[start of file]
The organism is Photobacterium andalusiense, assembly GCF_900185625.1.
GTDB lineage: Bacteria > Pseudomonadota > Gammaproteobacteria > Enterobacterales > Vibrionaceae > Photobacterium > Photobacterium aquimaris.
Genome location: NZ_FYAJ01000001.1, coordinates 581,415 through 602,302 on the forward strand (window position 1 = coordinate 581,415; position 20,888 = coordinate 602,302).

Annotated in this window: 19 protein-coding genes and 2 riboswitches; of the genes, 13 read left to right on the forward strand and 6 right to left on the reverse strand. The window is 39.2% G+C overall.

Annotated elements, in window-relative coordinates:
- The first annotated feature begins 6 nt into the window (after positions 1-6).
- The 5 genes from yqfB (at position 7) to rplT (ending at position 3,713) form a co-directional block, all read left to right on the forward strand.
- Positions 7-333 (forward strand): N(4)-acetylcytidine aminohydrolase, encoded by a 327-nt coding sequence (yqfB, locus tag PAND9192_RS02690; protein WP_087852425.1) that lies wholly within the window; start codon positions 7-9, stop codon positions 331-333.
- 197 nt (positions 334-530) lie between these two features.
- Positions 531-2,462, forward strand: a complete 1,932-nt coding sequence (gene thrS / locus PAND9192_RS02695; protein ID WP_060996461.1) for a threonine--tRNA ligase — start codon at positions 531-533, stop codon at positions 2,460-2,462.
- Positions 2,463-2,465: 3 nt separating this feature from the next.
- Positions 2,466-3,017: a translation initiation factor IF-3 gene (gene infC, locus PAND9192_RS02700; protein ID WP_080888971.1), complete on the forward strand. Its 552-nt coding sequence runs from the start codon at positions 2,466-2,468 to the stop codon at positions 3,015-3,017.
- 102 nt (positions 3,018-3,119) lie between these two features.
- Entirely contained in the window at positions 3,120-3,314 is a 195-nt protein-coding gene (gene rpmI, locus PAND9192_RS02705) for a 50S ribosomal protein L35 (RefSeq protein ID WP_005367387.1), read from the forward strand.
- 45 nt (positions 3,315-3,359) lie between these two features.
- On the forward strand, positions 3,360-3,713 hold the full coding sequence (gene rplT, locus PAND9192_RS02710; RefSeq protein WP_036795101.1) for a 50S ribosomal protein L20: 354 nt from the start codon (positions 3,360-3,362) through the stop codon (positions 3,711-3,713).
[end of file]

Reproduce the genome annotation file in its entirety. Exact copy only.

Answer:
The organism is Photobacterium andalusiense, assembly GCF_900185625.1.
GTDB lineage: Bacteria > Pseudomonadota > Gammaproteobacteria > Enterobacterales > Vibrionaceae > Photobacterium > Photobacterium aquimaris.
Genome location: NZ_FYAJ01000001.1, coordinates 581,415 through 602,302 on the forward strand (window position 1 = coordinate 581,415; position 20,888 = coordinate 602,302).

Annotated in this window: 19 protein-coding genes and 2 riboswitches; of the genes, 13 read left to right on the forward strand and 6 right to left on the reverse strand. The window is 39.2% G+C overall.

Annotated elements, in window-relative coordinates:
- The first annotated feature begins 6 nt into the window (after positions 1-6).
- The 5 genes from yqfB (at position 7) to rplT (ending at position 3,713) form a co-directional block, all read left to right on the forward strand.
- Positions 7-333 (forward strand): N(4)-acetylcytidine aminohydrolase, encoded by a 327-nt coding sequence (yqfB, locus tag PAND9192_RS02690; protein WP_087852425.1) that lies wholly within the window; start codon positions 7-9, stop codon positions 331-333.
- 197 nt (positions 334-530) lie between these two features.
- Positions 531-2,462, forward strand: a complete 1,932-nt coding sequence (gene thrS / locus PAND9192_RS02695; protein ID WP_060996461.1) for a threonine--tRNA ligase — start codon at positions 531-533, stop codon at positions 2,460-2,462.
- Positions 2,463-2,465: 3 nt separating this feature from the next.
- Positions 2,466-3,017: a translation initiation factor IF-3 gene (gene infC, locus PAND9192_RS02700; protein ID WP_080888971.1), complete on the forward strand. Its 552-nt coding sequence runs from the start codon at positions 2,466-2,468 to the stop codon at positions 3,015-3,017.
- 102 nt (positions 3,018-3,119) lie between these two features.
- Entirely contained in the window at positions 3,120-3,314 is a 195-nt protein-coding gene (gene rpmI, locus PAND9192_RS02705) for a 50S ribosomal protein L35 (RefSeq protein ID WP_005367387.1), read from the forward strand.
- 45 nt (positions 3,315-3,359) lie between these two features.
- On the forward strand, positions 3,360-3,713 hold the full coding sequence (gene rplT, locus PAND9192_RS02710; RefSeq protein WP_036795101.1) for a 50S ribosomal protein L20: 354 nt from the start codon (positions 3,360-3,362) through the stop codon (positions 3,711-3,713).